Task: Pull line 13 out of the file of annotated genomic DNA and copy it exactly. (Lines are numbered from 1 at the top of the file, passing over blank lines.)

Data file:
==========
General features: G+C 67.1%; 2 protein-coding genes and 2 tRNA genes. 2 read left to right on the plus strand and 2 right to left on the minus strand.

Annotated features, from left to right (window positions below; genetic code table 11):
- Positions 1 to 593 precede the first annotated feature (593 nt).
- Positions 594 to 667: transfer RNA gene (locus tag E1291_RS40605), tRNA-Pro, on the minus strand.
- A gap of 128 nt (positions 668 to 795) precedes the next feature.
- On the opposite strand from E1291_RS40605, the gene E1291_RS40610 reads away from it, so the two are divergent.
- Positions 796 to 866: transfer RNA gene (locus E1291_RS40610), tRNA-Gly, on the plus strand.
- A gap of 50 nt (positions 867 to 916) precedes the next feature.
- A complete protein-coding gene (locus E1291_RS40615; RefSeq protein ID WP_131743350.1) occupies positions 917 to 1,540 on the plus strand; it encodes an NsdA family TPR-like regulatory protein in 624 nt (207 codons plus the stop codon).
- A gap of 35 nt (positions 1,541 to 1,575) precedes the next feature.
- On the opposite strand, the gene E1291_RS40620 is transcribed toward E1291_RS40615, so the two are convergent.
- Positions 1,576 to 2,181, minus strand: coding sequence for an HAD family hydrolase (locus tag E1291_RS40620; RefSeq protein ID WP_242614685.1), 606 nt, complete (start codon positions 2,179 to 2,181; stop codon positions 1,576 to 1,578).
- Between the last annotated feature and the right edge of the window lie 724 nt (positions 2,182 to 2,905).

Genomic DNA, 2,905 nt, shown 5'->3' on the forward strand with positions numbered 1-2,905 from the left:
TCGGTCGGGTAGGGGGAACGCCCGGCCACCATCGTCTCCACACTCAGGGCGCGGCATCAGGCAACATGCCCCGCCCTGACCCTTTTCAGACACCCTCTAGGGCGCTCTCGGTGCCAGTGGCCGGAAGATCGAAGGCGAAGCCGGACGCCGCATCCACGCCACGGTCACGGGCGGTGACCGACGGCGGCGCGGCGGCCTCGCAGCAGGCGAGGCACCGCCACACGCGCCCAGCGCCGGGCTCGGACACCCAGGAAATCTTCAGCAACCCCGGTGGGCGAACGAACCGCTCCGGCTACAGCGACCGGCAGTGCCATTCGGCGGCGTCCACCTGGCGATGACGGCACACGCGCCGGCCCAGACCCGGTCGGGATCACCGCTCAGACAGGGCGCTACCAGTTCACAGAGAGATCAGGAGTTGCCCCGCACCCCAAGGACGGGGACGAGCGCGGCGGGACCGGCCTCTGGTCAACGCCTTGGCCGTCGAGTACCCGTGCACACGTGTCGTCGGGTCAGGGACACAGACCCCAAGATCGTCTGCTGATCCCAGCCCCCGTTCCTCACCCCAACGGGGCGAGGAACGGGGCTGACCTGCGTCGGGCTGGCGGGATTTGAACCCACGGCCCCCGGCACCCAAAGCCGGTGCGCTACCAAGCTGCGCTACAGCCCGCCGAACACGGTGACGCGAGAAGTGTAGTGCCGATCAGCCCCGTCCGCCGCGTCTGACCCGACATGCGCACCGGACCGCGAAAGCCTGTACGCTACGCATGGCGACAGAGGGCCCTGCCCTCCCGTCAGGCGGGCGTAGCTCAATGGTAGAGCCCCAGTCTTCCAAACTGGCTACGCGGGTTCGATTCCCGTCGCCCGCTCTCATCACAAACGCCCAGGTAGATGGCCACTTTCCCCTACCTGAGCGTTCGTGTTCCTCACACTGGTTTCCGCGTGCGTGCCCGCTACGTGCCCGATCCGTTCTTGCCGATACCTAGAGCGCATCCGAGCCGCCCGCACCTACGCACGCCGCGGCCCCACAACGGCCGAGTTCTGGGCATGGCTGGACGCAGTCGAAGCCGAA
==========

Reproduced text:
- Between the last annotated feature and the right edge of the window lie 724 nt (positions 2,182 to 2,905).